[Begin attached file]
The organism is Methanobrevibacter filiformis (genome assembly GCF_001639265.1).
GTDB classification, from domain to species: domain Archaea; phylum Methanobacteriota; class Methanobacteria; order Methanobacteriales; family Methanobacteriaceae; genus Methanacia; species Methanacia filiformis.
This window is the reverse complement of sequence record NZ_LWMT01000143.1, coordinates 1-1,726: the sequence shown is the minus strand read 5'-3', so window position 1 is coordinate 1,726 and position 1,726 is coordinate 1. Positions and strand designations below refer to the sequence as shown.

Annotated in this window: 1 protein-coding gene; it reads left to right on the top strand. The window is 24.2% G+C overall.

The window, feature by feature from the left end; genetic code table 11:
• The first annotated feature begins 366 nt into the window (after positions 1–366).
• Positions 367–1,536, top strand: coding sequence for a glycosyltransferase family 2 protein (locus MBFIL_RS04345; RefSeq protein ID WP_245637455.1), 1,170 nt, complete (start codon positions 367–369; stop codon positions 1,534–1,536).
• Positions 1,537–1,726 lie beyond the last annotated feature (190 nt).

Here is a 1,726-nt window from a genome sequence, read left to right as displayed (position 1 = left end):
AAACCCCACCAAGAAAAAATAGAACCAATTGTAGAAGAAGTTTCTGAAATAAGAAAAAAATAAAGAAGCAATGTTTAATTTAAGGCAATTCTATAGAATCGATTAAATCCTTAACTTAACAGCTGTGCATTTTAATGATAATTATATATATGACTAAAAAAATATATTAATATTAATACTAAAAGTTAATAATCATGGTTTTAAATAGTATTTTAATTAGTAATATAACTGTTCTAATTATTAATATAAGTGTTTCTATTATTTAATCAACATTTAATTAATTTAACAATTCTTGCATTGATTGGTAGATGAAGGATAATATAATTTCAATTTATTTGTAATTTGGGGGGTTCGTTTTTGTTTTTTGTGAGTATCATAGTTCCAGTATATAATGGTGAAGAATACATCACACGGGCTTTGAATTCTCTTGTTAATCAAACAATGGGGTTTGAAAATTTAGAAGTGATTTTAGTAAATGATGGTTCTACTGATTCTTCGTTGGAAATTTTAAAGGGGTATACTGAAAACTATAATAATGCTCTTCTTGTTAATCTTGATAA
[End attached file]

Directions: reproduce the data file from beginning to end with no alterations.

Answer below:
The organism is Methanobrevibacter filiformis (genome assembly GCF_001639265.1).
GTDB classification, from domain to species: domain Archaea; phylum Methanobacteriota; class Methanobacteria; order Methanobacteriales; family Methanobacteriaceae; genus Methanacia; species Methanacia filiformis.
This window is the reverse complement of sequence record NZ_LWMT01000143.1, coordinates 1-1,726: the sequence shown is the minus strand read 5'-3', so window position 1 is coordinate 1,726 and position 1,726 is coordinate 1. Positions and strand designations below refer to the sequence as shown.

Annotated in this window: 1 protein-coding gene; it reads left to right on the top strand. The window is 24.2% G+C overall.

The window, feature by feature from the left end; genetic code table 11:
• The first annotated feature begins 366 nt into the window (after positions 1–366).
• Positions 367–1,536, top strand: coding sequence for a glycosyltransferase family 2 protein (locus MBFIL_RS04345; RefSeq protein ID WP_245637455.1), 1,170 nt, complete (start codon positions 367–369; stop codon positions 1,534–1,536).
• Positions 1,537–1,726 lie beyond the last annotated feature (190 nt).

Here is a 1,726-nt window from a genome sequence, read left to right as displayed (position 1 = left end):
AAACCCCACCAAGAAAAAATAGAACCAATTGTAGAAGAAGTTTCTGAAATAAGAAAAAAATAAAGAAGCAATGTTTAATTTAAGGCAATTCTATAGAATCGATTAAATCCTTAACTTAACAGCTGTGCATTTTAATGATAATTATATATATGACTAAAAAAATATATTAATATTAATACTAAAAGTTAATAATCATGGTTTTAAATAGTATTTTAATTAGTAATATAACTGTTCTAATTATTAATATAAGTGTTTCTATTATTTAATCAACATTTAATTAATTTAACAATTCTTGCATTGATTGGTAGATGAAGGATAATATAATTTCAATTTATTTGTAATTTGGGGGGTTCGTTTTTGTTTTTTGTGAGTATCATAGTTCCAGTATATAATGGTGAAGAATACATCACACGGGCTTTGAATTCTCTTGTTAATCAAACAATGGGGTTTGAAAATTTAGAAGTGATTTTAGTAAATGATGGTTCTACTGATTCTTCGTTGGAAATTTTAAAGGGGTATACTGAAAACTATAATAATGCTCTTCTTGTTAATCTTGATAA